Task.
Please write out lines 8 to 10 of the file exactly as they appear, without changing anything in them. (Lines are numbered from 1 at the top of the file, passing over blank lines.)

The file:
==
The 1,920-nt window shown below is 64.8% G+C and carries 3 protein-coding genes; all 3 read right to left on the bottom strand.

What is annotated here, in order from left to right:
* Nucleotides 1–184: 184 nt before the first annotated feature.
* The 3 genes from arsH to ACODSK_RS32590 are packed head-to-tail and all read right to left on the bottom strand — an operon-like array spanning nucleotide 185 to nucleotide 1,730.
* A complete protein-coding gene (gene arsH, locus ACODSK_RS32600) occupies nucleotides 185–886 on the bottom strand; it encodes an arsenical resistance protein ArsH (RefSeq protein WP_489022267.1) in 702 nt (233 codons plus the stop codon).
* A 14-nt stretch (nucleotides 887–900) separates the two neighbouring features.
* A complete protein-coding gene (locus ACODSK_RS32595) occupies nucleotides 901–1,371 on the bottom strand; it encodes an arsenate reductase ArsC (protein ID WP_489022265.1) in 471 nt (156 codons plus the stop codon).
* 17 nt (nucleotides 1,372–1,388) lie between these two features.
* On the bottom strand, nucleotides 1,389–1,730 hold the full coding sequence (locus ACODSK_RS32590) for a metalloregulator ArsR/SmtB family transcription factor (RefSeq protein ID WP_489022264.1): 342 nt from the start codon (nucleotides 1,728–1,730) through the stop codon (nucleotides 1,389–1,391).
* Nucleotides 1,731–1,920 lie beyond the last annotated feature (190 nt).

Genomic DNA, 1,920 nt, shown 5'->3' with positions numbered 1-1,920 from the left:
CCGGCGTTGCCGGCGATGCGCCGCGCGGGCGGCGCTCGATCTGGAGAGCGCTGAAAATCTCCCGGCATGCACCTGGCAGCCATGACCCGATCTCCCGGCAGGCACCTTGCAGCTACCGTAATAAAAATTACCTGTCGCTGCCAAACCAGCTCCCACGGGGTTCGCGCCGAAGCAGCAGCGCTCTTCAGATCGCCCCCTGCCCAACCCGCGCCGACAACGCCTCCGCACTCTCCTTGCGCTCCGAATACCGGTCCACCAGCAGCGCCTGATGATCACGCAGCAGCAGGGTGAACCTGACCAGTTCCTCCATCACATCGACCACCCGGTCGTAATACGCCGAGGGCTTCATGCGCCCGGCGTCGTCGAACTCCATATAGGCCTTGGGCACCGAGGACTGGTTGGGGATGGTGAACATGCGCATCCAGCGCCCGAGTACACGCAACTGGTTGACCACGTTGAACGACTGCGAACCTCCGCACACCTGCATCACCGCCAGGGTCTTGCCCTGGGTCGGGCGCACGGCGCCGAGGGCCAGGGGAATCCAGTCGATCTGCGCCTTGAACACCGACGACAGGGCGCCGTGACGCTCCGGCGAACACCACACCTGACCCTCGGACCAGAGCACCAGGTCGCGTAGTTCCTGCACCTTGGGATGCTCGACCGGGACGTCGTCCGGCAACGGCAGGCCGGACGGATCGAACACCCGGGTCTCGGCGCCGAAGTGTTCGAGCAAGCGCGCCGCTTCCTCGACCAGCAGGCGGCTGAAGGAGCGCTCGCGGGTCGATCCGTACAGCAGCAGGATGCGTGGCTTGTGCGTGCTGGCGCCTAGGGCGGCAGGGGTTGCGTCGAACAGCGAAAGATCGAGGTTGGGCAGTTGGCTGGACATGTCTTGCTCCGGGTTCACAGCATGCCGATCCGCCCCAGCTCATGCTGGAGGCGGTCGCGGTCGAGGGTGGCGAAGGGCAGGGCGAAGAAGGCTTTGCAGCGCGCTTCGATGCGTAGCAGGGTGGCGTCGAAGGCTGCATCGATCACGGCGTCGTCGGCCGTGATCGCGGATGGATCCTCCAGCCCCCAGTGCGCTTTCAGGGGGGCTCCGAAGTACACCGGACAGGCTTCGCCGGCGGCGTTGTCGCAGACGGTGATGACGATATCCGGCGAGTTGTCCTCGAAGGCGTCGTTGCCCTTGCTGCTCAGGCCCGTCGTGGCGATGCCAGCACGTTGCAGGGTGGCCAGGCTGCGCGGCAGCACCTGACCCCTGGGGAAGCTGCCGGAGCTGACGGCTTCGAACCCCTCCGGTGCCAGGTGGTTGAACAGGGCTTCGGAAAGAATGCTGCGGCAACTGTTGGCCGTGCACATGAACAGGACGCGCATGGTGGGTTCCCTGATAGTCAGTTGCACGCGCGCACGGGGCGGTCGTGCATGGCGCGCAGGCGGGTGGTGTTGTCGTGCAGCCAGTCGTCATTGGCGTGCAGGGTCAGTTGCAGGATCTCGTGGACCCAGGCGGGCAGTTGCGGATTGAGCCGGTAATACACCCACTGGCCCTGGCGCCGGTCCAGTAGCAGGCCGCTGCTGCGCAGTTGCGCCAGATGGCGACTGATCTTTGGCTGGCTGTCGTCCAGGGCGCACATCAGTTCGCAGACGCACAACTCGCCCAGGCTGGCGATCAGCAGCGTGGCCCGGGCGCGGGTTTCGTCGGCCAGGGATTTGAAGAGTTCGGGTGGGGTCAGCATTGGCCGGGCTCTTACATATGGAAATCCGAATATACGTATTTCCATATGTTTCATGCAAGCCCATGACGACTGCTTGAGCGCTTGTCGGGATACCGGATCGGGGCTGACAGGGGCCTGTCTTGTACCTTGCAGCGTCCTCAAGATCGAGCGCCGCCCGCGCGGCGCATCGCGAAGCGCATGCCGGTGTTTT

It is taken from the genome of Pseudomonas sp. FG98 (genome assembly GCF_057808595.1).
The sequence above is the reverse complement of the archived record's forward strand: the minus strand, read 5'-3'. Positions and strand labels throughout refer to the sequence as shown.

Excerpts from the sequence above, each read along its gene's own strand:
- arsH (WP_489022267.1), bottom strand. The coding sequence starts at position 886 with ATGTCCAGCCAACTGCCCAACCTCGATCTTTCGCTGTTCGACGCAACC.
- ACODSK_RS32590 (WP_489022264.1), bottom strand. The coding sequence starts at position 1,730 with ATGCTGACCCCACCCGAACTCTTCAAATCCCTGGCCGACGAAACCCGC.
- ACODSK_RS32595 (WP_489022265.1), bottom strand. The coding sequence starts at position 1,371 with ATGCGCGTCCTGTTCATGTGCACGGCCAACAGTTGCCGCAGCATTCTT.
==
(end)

* 17 nt (nucleotides 1,372–1,388) lie between these two features.
* On the bottom strand, nucleotides 1,389–1,730 hold the full coding sequence (locus ACODSK_RS32590) for a metalloregulator ArsR/SmtB family transcription factor (RefSeq protein ID WP_489022264.1): 342 nt from the start codon (nucleotides 1,728–1,730) through the stop codon (nucleotides 1,389–1,391).
* Nucleotides 1,731–1,920 lie beyond the last annotated feature (190 nt).